Having completed, as one of the first, the Udacity Self Driving Car Nano Degree in October 2017, I thought I’d share some of the things I learnt along the way.
Rather than recap the projects, over the three terms, I’m going to focus in this post, on the philosophy and attitude I developed, to complete the nano degree program.
When I was first accepted, my initial reaction was geez have I bitten off more than I can chew. How am I going to cope with the mathematics and the theoretical side. It was a major concern.
Whilst at school I always had excelled at maths, and it was what led me initially into computing at a young age. I used to love writing graphics routines and optimising them. As my maths skills improved I learnt new ways of drawing circles and objects. I can’t remember if I got into Vectors. Yet past school, having started working in corporate IT, I had little use for maths skills besides that which was needed for Accounting. Yes for a number of years, IT dumbed down my maths skills.
IT was more focused on entering data, storing it and reporting on it at some monthly and yearly aggregate levels. Sure I worked on near realtime and mission critical systems but the need for very strong maths skills was limited. It was not a choice of my own, it was just that the technology that did leverage Maths, was perceived as scientific or too risky to adopt by business. It just didn’t have priority or urgency. Or if it was implemented it was a black box, that you supplied some input to, and you just consumed the output.
Getting back to the Self Driving Car Nano Degree, it was these black boxes that were our projects. In the project we needed to create the black boxes, to understand the theory and the mathematics.
Before starting the Nano Degree, I brushed up on matrices and vectors using the Kahn Academy.
Occasionally I got a little stuck on the mathematical proofs but once I understood the code for the maths, I normally was ok. Yes my brain now works off of code, not maths. We experienced some numerical instability, which was normally solved by interacting with others on the slack channels.
It was hard at times being the first going through the material. However with patience, with continuously reviewing the material, it reinforced what was being taught. You had to be methodical and test each assertion you were making about your code. Sometimes it required taking the algorithm and implementing in a repeatable test case inside a Jupyter Notebook. I found visualising the data improved understanding and helped to identify if anything was erroneous.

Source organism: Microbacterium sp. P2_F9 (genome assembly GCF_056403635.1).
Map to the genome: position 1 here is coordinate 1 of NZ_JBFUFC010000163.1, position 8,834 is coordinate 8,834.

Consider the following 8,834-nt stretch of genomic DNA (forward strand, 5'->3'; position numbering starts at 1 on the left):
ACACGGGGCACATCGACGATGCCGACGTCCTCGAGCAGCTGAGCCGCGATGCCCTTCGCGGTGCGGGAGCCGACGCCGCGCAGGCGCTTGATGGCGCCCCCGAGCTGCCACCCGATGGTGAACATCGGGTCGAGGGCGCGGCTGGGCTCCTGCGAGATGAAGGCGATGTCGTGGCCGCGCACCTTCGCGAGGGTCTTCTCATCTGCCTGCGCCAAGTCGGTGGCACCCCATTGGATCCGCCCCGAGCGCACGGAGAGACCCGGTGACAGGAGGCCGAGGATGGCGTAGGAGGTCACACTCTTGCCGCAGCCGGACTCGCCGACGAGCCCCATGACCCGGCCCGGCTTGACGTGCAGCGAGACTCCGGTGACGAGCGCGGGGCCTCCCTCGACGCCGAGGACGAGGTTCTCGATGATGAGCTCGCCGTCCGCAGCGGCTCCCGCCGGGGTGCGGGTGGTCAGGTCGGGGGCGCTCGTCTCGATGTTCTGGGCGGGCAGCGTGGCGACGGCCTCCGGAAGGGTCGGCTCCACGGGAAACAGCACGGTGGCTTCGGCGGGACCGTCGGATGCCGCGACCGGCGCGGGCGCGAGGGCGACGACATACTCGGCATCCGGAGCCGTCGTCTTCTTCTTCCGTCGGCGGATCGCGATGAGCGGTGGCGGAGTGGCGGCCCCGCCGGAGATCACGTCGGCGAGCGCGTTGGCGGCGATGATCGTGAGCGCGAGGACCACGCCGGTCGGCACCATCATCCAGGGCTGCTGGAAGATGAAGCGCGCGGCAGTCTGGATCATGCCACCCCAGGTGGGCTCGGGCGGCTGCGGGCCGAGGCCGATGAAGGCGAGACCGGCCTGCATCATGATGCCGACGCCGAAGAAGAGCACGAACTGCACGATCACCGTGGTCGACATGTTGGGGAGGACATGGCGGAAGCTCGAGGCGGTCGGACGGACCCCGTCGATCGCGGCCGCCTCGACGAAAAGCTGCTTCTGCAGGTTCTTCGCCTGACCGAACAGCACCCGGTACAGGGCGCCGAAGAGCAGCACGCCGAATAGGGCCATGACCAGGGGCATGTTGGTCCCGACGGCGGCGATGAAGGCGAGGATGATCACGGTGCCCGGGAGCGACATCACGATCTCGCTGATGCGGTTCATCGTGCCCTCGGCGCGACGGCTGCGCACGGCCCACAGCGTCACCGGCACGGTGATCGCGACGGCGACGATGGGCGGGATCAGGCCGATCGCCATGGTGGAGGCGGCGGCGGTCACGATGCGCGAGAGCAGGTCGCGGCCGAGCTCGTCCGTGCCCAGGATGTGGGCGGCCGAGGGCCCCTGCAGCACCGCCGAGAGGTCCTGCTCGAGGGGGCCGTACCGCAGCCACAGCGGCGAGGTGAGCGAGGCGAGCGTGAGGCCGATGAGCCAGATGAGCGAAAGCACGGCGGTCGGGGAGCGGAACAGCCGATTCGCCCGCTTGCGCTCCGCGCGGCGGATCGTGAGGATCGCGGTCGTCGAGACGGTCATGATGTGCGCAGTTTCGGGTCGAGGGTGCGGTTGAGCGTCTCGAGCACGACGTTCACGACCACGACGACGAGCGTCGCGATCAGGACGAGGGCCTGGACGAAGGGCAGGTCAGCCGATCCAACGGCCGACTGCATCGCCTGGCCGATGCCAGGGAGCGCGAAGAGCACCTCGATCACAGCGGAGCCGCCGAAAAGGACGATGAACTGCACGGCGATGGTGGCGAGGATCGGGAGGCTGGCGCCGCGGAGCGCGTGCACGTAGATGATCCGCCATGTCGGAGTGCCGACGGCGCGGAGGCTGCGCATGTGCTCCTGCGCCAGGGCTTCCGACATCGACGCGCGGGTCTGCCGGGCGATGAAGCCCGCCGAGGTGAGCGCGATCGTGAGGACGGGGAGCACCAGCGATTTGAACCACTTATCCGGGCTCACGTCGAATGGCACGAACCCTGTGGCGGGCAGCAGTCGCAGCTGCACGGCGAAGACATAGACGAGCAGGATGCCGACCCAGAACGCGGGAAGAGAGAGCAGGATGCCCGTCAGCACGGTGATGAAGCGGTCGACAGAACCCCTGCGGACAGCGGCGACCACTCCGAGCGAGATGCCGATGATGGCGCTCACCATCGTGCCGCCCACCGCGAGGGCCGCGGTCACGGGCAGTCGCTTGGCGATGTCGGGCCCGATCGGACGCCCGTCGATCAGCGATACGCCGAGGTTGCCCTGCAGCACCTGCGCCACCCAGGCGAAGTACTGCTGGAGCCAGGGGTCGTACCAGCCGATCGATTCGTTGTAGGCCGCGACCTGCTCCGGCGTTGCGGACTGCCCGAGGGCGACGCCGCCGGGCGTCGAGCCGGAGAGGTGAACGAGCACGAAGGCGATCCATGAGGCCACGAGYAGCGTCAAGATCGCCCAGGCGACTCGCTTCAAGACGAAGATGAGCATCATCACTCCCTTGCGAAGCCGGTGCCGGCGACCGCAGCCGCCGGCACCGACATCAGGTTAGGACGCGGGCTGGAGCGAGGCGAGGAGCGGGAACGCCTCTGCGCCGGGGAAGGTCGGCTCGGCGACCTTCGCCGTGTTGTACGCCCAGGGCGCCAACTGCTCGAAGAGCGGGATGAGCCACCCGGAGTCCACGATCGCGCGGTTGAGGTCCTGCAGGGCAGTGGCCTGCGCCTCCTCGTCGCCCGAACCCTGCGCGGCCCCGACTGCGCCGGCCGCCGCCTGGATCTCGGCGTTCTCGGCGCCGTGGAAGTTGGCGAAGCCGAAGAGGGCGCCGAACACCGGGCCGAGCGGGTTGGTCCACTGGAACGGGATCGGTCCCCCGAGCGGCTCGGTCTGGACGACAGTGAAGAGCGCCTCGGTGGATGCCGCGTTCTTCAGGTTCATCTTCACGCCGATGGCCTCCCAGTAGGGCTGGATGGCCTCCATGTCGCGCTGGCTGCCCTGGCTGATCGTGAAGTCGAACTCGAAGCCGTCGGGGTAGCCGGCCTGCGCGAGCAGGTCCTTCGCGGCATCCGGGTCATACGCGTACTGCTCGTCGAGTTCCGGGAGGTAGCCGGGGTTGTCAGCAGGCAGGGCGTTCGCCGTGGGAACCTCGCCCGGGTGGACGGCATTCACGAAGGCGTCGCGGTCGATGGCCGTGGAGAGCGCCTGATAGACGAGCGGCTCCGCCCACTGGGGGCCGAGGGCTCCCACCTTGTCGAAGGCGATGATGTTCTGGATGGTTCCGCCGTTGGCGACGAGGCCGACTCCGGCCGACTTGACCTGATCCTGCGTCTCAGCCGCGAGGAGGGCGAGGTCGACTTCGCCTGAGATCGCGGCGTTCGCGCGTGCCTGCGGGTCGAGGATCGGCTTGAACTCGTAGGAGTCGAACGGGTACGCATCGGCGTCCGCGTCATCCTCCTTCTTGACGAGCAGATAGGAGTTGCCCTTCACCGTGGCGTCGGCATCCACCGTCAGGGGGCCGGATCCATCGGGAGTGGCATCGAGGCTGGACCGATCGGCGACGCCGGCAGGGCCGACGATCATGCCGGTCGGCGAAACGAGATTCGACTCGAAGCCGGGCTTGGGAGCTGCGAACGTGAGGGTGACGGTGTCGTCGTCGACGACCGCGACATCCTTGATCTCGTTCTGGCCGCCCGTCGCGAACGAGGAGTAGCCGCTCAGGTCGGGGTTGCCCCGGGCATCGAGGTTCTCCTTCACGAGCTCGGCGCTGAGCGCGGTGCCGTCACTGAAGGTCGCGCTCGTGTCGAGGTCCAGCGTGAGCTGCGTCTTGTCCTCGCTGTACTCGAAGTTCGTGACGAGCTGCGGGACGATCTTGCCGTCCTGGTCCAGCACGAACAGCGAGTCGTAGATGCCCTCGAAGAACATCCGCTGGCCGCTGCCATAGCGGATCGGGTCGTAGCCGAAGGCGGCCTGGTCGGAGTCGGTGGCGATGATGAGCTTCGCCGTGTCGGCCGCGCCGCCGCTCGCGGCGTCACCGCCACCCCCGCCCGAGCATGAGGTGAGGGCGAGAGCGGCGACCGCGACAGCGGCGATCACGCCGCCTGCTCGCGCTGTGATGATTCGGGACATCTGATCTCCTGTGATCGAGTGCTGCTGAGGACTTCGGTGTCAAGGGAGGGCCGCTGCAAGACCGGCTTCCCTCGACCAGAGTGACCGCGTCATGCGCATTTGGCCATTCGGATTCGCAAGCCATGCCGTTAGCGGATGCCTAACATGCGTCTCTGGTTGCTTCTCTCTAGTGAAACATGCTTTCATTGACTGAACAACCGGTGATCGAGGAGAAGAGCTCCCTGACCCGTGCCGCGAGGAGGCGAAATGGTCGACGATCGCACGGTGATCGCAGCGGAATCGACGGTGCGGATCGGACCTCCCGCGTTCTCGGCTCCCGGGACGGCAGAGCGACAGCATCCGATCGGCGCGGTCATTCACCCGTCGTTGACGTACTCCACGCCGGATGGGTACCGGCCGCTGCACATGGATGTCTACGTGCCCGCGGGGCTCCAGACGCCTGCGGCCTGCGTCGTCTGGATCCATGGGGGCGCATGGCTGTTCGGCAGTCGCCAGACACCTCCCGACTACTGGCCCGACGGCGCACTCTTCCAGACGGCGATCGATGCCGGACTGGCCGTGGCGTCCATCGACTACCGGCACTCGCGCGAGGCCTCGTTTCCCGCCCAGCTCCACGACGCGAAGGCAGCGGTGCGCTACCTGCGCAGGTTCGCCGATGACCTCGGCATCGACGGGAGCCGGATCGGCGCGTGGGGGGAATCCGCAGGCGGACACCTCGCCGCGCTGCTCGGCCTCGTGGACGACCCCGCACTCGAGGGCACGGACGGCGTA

You could spend ages looking at the code and not see any obvious mistake. Without visualising the output, an easy mistake such as an incorrect sign in a rotation matrix, was not easy to observe.
The most valuable tool for when you got stuck was slack and your fellow students. These fellow students were online at all hours of the day, from across the globe.
After a few projects, I soon found an approach, that worked for me. It boiled down to learning, writing some code, seeing what happened, fixing what was broken, validating my learning and repeating until I had a project that met requirements.
Getting stuck, sometimes meant having a break, or having a late night. If I was really into tuning, it often meant the late night. Tweaking and trying different settings to get the Neural Network or Algorithm to achieve what you needed, was addictive. It was so much better, then reading or watching a video. The impact of changing your code was visible, in most projects in the simulator.
Your code didn’t produce a report, it produced observable action! It was like when I was a kid programming graphics for the first time.
So if your the type that likes to write those black boxes that other programmers use, you’ll excel at this Nano Degree. If your the type that consumes black boxes, that others have written, you may need to change your outlook.